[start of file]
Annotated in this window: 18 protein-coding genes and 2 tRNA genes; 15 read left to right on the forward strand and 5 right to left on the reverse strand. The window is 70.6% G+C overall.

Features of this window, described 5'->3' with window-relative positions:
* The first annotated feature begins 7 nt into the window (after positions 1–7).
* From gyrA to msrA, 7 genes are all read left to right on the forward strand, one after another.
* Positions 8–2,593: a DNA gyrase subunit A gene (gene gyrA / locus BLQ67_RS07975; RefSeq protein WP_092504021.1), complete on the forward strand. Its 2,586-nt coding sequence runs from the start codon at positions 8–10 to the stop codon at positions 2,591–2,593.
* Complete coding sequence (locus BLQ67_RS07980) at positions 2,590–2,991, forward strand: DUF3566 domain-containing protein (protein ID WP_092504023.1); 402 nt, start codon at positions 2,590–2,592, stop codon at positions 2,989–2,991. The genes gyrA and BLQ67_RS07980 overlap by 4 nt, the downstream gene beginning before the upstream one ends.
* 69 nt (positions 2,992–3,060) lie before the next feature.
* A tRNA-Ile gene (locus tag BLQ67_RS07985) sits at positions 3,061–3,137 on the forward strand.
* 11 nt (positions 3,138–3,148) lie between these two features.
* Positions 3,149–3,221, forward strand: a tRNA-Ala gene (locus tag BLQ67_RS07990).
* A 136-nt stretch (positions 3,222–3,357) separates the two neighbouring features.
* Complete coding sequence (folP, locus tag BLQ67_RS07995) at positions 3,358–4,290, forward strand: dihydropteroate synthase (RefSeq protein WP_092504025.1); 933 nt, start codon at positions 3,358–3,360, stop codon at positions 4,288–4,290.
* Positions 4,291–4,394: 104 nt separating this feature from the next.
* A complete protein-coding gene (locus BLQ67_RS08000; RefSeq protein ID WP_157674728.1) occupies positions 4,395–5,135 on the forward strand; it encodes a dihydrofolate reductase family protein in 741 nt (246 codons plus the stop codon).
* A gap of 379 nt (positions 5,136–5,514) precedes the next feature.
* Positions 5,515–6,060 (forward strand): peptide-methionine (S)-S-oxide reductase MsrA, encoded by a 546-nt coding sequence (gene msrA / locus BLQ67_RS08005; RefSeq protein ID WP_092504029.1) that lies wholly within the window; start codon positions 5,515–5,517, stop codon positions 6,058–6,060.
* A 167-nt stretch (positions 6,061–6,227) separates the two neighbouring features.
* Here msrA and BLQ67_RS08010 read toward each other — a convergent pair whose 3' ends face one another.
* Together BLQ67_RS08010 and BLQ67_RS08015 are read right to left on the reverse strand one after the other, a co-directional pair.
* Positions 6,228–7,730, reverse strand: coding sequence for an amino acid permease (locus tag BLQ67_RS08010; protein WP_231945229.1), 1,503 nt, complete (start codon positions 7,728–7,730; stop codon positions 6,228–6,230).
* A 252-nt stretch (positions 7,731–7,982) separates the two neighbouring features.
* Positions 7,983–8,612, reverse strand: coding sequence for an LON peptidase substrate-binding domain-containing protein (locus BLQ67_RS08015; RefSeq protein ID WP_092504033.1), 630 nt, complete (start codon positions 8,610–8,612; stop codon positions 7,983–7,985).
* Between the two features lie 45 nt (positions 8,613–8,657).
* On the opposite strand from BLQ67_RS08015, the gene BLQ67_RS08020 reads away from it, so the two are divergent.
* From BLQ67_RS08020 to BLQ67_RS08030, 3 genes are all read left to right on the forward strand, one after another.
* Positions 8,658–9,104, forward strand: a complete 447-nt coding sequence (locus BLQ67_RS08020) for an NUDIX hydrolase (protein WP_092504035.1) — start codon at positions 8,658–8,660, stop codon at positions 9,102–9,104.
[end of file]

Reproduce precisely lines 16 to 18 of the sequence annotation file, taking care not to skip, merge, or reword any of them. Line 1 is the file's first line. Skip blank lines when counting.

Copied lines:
* Positions 5,515–6,060 (forward strand): peptide-methionine (S)-S-oxide reductase MsrA, encoded by a 546-nt coding sequence (gene msrA / locus BLQ67_RS08005; RefSeq protein ID WP_092504029.1) that lies wholly within the window; start codon positions 5,515–5,517, stop codon positions 6,058–6,060.
* A 167-nt stretch (positions 6,061–6,227) separates the two neighbouring features.
* Here msrA and BLQ67_RS08010 read toward each other — a convergent pair whose 3' ends face one another.